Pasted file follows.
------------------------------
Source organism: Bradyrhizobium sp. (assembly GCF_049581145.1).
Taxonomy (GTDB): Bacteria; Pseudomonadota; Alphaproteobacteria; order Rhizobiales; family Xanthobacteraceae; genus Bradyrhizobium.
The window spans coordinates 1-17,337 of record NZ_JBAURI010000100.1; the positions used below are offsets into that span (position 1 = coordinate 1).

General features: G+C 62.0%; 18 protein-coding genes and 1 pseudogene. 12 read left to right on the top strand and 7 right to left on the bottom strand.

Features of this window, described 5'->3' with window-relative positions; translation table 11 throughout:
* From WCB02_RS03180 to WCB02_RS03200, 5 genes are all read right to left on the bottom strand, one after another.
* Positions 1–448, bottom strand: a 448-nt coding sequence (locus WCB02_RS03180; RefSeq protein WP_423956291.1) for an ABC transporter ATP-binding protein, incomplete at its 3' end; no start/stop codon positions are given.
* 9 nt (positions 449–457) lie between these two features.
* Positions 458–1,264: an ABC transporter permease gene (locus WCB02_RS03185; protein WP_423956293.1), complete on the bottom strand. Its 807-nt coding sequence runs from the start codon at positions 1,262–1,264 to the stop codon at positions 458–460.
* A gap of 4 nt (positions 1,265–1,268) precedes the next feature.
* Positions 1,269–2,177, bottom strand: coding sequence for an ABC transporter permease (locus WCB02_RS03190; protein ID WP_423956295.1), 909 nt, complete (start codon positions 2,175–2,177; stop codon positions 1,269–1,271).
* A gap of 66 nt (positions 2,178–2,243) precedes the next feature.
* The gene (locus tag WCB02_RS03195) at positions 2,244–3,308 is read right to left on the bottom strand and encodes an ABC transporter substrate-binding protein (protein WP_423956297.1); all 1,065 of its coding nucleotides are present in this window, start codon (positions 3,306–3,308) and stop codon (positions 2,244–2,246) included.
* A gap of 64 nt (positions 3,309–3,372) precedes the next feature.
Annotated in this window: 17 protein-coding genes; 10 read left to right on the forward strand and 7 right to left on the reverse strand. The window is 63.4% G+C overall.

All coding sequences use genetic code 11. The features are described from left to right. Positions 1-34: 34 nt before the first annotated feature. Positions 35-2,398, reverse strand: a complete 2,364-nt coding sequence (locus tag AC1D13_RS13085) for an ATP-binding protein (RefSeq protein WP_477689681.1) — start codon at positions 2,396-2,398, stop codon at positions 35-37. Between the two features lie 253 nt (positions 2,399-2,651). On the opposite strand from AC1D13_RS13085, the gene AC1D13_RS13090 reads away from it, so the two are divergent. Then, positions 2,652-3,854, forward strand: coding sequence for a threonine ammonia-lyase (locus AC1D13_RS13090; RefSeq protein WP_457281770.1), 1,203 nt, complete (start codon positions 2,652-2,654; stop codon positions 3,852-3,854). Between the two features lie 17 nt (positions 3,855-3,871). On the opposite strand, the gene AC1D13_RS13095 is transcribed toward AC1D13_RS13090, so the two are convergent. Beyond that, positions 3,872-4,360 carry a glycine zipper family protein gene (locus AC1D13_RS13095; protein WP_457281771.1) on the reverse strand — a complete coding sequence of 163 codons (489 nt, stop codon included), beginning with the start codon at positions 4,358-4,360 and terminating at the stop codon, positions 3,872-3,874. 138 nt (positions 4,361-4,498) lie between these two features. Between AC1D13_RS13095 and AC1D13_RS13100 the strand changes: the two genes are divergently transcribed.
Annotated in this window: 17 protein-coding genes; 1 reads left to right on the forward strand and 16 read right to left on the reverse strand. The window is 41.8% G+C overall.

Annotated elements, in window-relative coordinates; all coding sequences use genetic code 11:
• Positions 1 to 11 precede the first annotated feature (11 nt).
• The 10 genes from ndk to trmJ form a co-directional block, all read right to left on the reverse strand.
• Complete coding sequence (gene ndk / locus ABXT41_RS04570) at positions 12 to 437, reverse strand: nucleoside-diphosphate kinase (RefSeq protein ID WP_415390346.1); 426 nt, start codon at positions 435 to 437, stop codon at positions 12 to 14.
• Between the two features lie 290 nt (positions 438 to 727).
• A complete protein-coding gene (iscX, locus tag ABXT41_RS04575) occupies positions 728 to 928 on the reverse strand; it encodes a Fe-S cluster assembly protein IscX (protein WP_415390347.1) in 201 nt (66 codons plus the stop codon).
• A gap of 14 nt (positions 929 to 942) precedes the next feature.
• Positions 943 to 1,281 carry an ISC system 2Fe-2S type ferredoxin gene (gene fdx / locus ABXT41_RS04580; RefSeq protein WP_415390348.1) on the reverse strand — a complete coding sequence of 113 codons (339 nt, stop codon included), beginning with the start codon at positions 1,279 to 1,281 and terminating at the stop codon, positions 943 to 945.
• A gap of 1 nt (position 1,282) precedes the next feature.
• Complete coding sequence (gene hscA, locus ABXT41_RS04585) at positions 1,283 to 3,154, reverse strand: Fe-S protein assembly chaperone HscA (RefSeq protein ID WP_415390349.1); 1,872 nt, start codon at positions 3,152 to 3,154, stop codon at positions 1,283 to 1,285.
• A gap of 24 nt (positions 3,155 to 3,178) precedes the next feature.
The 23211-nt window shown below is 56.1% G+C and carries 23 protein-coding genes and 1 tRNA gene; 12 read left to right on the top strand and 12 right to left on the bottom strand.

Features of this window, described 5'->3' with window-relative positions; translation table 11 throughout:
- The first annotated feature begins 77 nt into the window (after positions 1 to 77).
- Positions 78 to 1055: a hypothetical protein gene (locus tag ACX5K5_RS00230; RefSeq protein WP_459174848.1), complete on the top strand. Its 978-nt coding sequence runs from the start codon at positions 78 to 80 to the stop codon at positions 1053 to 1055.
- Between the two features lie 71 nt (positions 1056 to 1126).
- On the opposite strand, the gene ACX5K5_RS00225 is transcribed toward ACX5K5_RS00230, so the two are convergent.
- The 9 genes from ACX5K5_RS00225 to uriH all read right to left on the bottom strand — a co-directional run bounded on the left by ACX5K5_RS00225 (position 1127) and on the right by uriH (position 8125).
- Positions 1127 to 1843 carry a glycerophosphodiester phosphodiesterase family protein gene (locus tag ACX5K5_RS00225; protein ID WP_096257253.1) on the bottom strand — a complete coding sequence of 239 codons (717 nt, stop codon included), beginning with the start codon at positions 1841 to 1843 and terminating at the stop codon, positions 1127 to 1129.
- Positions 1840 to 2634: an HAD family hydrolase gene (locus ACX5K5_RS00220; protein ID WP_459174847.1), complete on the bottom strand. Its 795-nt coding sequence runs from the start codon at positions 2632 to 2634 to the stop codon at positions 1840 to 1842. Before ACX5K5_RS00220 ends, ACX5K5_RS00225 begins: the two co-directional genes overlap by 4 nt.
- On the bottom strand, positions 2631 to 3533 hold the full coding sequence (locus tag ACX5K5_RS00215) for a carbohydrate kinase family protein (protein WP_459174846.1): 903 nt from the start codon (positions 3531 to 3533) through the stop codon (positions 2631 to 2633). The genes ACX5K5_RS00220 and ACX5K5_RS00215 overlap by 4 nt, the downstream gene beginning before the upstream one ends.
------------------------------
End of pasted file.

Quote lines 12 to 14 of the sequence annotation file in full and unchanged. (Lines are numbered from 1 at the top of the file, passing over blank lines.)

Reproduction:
* A gap of 66 nt (positions 2,178–2,243) precedes the next feature.
* The gene (locus tag WCB02_RS03195) at positions 2,244–3,308 is read right to left on the bottom strand and encodes an ABC transporter substrate-binding protein (protein WP_423956297.1); all 1,065 of its coding nucleotides are present in this window, start codon (positions 3,306–3,308) and stop codon (positions 2,244–2,246) included.
* A gap of 64 nt (positions 3,309–3,372) precedes the next feature.